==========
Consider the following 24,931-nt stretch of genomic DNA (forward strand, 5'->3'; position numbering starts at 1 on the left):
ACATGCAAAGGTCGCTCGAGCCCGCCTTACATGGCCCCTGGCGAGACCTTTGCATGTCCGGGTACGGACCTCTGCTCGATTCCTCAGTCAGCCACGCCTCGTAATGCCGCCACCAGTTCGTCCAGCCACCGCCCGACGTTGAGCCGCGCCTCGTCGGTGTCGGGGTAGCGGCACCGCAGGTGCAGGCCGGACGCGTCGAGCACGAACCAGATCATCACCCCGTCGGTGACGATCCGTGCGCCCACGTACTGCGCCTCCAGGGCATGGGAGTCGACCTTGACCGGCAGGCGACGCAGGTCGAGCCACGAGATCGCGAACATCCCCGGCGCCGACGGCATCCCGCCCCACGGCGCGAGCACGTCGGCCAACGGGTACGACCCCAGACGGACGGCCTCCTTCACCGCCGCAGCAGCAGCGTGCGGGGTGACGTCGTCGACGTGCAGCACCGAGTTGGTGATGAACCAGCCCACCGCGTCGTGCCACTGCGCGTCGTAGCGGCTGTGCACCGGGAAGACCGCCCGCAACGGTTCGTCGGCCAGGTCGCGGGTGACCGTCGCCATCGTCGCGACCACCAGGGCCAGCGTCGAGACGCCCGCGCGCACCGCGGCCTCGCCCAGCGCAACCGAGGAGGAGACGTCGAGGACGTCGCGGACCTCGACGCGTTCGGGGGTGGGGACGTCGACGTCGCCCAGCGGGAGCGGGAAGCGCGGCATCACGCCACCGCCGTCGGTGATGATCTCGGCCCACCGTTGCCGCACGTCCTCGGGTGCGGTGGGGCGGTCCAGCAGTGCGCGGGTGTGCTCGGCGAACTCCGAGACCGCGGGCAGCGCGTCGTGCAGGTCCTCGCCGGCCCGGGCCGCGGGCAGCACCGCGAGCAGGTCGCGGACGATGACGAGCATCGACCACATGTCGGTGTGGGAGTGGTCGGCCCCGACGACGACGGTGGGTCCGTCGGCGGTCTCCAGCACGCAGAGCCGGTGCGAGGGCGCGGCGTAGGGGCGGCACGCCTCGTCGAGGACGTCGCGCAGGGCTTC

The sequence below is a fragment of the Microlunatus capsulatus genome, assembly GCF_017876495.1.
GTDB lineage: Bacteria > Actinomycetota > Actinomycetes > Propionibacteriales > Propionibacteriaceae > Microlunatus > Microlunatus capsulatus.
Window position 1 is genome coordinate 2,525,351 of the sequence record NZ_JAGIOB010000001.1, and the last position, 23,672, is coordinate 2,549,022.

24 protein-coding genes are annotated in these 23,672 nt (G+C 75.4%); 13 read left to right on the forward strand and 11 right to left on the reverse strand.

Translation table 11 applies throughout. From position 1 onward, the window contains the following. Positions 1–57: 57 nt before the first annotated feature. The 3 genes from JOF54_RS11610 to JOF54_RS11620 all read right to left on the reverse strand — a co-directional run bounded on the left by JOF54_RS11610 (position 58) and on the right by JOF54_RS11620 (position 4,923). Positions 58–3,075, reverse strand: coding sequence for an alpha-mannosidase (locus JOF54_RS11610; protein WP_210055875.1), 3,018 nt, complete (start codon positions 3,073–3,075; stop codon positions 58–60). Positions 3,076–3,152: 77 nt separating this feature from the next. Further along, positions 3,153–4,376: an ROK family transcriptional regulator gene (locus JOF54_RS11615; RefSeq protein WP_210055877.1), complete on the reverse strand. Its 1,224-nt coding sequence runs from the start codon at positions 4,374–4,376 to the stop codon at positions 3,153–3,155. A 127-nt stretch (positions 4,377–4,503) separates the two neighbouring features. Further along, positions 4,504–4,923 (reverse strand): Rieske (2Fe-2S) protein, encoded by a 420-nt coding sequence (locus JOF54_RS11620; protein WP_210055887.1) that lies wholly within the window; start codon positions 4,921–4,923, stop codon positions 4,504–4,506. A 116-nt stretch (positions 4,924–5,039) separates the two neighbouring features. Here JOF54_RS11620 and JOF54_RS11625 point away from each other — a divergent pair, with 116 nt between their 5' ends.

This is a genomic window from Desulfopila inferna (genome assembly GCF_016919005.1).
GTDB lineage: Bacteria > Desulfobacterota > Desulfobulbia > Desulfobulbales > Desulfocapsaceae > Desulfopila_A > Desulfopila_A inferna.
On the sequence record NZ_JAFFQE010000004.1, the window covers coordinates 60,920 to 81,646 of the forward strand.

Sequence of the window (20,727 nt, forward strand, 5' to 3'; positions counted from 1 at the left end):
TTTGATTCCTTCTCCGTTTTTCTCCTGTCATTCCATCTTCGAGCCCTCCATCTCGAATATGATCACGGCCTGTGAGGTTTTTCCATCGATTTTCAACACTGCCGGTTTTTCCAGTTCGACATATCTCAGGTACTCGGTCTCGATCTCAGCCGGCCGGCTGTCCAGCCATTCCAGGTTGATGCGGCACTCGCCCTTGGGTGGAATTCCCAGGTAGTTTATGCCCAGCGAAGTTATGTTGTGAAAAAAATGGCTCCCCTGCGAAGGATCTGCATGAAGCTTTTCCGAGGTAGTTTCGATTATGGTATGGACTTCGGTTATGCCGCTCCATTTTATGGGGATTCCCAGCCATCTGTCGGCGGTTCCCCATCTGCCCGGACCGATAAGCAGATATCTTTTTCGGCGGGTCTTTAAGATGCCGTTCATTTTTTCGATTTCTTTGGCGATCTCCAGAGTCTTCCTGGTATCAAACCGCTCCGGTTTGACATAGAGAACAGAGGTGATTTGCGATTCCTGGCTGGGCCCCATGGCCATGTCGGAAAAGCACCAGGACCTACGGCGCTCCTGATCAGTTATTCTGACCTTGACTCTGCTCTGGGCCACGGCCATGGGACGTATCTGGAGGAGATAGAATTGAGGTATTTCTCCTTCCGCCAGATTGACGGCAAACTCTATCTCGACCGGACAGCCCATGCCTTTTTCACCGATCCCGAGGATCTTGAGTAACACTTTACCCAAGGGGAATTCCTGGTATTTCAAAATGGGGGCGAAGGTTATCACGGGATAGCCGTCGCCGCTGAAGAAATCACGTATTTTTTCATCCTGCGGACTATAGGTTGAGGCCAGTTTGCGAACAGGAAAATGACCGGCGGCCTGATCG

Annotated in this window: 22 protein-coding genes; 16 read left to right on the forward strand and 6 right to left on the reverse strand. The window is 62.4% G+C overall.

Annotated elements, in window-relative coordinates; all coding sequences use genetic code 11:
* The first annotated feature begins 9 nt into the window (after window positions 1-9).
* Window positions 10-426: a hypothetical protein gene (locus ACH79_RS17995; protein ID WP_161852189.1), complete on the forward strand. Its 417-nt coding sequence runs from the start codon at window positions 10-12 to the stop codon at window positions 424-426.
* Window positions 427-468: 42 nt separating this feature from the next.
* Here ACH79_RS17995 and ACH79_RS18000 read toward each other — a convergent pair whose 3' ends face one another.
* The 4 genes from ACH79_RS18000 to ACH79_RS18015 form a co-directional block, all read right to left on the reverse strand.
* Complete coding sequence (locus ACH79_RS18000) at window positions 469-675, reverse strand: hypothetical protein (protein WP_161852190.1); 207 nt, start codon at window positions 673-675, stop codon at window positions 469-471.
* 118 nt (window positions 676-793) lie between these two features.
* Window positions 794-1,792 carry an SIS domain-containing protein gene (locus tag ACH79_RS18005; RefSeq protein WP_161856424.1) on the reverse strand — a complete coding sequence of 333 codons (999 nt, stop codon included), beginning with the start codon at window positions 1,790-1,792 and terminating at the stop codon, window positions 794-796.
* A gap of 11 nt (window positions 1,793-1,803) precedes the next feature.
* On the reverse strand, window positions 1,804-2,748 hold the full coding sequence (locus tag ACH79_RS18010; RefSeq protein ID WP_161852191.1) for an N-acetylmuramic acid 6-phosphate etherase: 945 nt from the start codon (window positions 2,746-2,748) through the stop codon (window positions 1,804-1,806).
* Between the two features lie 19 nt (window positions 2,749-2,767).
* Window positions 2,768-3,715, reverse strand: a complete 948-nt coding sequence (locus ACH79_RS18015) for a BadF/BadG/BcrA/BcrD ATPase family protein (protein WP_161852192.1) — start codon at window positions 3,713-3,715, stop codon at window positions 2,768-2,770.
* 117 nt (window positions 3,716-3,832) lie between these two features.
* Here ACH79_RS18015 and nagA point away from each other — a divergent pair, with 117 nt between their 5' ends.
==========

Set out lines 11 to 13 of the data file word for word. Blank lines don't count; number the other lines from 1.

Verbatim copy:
Sequence of the window (20,727 nt, forward strand, 5' to 3'; positions counted from 1 at the left end):
TTTGATTCCTTCTCCGTTTTTCTCCTGTCATTCCATCTTCGAGCCCTCCATCTCGAATATGATCACGGCCTGTGAGGTTTTTCCATCGATTTTCAACACTGCCGGTTTTTCCAGTTCGACATATCTCAGGTACTCGGTCTCGATCTCAGCCGGCCGGCTGTCCAGCCATTCCAGGTTGATGCGGCACTCGCCCTTGGGTGGAATTCCCAGGTAGTTTATGCCCAGCGAAGTTATGTTGTGAAAAAAATGGCTCCCCTGCGAAGGATCTGCATGAAGCTTTTCCGAGGTAGTTTCGATTATGGTATGGACTTCGGTTATGCCGCTCCATTTTATGGGGATTCCCAGCCATCTGTCGGCGGTTCCCCATCTGCCCGGACCGATAAGCAGATATCTTTTTCGGCGGGTCTTTAAGATGCCGTTCATTTTTTCGATTTCTTTGGCGATCTCCAGAGTCTTCCTGGTATCAAACCGCTCCGGTTTGACATAGAGAACAGAGGTGATTTGCGATTCCTGGCTGGGCCCCATGGCCATGTCGGAAAAGCACCAGGACCTACGGCGCTCCTGATCAGTTATTCTGACCTTGACTCTGCTCTGGGCCACGGCCATGGGACGTATCTGGAGGAGATAGAATTGAGGTATTTCTCCTTCCGCCAGATTGACGGCAAACTCTATCTCGACCGGACAGCCCATGCCTTTTTCACCGATCCCGAGGATCTTGAGTAACACTTTACCCAAGGGGAATTCCTGGTATTTCAAAATGGGGGCGAAGGTTATCACGGGATAGCCGTCGCCGCTGAAGAAATCACGTATTTTTTCATCCTGCGGACTATAGGTTGAGGCCAGTTTGCGAACAGGAAAATGACCGGCGGCCTGATCG

Annotated in this window: 22 protein-coding genes; 16 read left to right on the forward strand and 6 right to left on the reverse strand. The window is 62.4% G+C overall.